Girl Scouts

Girl Scouts of the USA, the largest voluntary organization for girls in America, is the only major group largely run by women ever since its inception. In 2003, there were 3.8 million Girl Scouts; more than fifty million women and girls have belonged to the organization since its founding on March 12, 1912. Furthermore, the World Association of Girl Guides and Girl Scouts (WAGGS), formed in 1921, comprises an international sisterhood of more than 8.5 million members in 144 countries.

Juliette Gordon Low brought Girl Scouting to her home-town of Savannah, Georgia, with a troop of just eighteen girls. She envisioned, however, that Girl Scouting would eventually be "for all the girls of America." Although Low was completely untrained in girls' work and in organizing a national movement, her wide social network helped the group grow steadily. Initially called Girl Guides as their counterparts were in England (a similar group started by Lord ROBERT BADEN-POWELL and his sister, Agnes Baden-Powell), by 1913 they changed their name to Girl Scouts. The new name was to be analogous to BOY SCOUTS, which had began in America in 1908.

From the outset, Girl Scouts offered a program that combined traditional domestic roles with practical feminism that enlarged girls' worlds and heralded a new day for women. For instance, while the Girl Scouts awarded badges for domestic activities such as cooking, laundering, and child care, they also taught girls a wide array of nontraditional skills, such as flying, semaphoring, and camping.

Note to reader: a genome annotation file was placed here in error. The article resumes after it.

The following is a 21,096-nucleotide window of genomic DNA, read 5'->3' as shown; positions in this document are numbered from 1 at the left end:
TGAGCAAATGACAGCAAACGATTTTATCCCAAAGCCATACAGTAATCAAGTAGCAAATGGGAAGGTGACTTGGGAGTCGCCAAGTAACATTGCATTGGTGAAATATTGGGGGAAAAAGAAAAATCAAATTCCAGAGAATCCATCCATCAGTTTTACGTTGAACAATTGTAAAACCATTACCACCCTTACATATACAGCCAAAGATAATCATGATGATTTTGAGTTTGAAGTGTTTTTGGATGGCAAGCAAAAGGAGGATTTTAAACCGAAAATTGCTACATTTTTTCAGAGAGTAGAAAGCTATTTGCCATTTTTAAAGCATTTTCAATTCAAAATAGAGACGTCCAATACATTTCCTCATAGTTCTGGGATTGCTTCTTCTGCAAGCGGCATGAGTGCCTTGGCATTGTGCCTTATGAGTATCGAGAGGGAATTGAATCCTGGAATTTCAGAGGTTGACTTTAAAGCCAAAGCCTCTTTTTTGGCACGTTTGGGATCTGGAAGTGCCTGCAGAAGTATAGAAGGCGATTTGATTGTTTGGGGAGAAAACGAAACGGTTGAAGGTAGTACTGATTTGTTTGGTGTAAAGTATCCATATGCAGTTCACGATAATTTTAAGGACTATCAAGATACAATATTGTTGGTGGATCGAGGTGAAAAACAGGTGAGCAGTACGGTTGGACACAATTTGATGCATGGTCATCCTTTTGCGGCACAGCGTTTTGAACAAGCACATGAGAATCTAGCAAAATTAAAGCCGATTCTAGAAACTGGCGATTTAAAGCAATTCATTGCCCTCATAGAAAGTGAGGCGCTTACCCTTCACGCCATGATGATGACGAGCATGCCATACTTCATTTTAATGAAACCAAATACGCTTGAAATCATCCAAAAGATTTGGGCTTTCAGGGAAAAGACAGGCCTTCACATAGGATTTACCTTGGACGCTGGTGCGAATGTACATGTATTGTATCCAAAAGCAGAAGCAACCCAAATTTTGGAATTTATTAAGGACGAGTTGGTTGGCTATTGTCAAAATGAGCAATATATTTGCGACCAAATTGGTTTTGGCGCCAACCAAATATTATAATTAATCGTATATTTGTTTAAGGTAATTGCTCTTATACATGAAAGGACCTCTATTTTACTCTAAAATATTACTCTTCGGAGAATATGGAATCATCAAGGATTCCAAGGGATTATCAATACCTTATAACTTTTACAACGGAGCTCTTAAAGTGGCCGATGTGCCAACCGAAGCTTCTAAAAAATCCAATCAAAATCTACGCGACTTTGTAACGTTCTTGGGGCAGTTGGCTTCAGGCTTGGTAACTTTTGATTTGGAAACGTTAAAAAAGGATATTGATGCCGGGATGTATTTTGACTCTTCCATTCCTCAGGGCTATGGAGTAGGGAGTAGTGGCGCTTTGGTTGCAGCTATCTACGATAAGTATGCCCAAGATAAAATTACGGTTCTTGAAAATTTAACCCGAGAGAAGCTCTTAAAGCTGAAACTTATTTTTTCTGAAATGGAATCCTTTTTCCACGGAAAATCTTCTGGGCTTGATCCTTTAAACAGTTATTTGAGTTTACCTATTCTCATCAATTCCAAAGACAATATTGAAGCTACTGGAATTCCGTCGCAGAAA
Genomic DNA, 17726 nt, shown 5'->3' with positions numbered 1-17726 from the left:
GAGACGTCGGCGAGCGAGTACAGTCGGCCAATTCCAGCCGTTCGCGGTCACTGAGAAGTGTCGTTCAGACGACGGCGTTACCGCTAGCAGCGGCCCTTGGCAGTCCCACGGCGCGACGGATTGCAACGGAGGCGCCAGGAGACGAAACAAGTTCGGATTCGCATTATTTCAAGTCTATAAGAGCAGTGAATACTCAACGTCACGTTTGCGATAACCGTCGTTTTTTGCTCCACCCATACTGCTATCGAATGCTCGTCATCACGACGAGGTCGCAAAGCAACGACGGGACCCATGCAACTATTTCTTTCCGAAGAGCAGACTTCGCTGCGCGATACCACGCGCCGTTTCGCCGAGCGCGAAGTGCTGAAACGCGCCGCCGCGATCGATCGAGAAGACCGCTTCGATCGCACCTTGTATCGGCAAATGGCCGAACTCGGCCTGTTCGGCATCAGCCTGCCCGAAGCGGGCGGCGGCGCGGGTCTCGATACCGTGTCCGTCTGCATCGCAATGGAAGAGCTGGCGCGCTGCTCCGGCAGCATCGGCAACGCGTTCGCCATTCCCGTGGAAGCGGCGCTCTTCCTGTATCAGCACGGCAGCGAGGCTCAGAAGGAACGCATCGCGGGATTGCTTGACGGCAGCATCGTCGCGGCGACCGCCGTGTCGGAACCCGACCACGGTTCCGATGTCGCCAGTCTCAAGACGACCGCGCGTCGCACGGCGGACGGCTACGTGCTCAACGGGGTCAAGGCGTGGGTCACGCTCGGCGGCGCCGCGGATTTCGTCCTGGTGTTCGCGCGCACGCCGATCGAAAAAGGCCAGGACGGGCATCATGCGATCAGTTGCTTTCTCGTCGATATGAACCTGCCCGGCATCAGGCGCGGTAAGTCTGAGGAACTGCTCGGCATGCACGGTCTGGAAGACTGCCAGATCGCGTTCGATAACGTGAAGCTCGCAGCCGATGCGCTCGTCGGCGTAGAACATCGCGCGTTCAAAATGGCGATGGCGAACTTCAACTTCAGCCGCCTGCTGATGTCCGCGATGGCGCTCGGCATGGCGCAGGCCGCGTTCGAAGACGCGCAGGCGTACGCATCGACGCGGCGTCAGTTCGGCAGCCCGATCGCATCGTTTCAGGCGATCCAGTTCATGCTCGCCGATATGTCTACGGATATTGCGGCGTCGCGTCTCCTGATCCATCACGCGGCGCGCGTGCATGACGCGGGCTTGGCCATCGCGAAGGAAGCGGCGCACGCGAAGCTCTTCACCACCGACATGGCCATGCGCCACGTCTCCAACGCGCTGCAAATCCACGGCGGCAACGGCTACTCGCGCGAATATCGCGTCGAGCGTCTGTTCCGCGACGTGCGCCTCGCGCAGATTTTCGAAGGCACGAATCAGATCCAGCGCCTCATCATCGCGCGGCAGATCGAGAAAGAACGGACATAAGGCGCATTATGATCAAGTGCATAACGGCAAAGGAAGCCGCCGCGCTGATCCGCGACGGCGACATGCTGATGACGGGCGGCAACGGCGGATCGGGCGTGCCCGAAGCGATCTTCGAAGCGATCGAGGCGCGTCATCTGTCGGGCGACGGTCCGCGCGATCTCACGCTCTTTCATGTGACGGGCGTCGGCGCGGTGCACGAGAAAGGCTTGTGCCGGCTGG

Although the Girl Scouts saw themselves and the Boy Scouts as allies, there were sometimes disagreements. For example, one of the Boy Scouts' executive directors, James West, abhorred the name Girl Scouts. Believing it detracted from his boys' masculinity, West fought for years to have the Girl Scouts merge with the Camp Fire Girls (a name he believed to be far more feminine) to become a unified organization called Camp Fire Girl Guides. His rationale was that a "girl is to guide and a boy is to scout." While the Girl Scouts opened new gender roles for girls, the Boy Scouts reinforced traditional male roles. Furthermore, the Boy Scouts remain more socially conservative, as evidenced by their leadership's continuing reluctance to extend membership to homosexuals, in contrast to the Girl Scouts' philosophy of "welcoming diversity."

As the founder of the Girl Scouts, Low correctly intuited what activities girls would enjoy. She envisioned an organization that would combine play, work, and healthy values to shape girls into active, modern women. The group participated in outdoor activities, camping, and sports, attracting girls and women with leadership qualities. Training offered by the Girl Scouts involved adult women from the beginning and was held in communities as well as on college campuses. Many women were drawn to the organization because it opened up opportunities for both volunteer and paid work. By the 1970s, the Girl Scouts was the largest employer of women in management positions in America.

As the organization grew, it employed paid professional staff. By 1920, the Girl Scouts began a publication department, printing program materials such as The Leader, a magazine for adult leaders, and The Rally, which quickly became The American Girl, for many years the largest magazine for teenage girls in America. Over time, the Girl Scout Handbooks and program changed, responding to world events and contemporary ideas about girl development.

The Girl Scout Promise and Law stayed constant, however; these statements formed the basis for the organization's moral training, urging girls to try their best to be helpful to all, to revere God, and to become active citizens and leaders. The philosophy "A Girl Scout is a Sister to every other Scout" often helped girls stretch their normal boundaries. The sisterhood promoted participation by girls with disabilities, which began as early as 1913. Some Girl Scout troops challenged racial divisions in their communities, although troops throughout the South were segregated until the 1960s.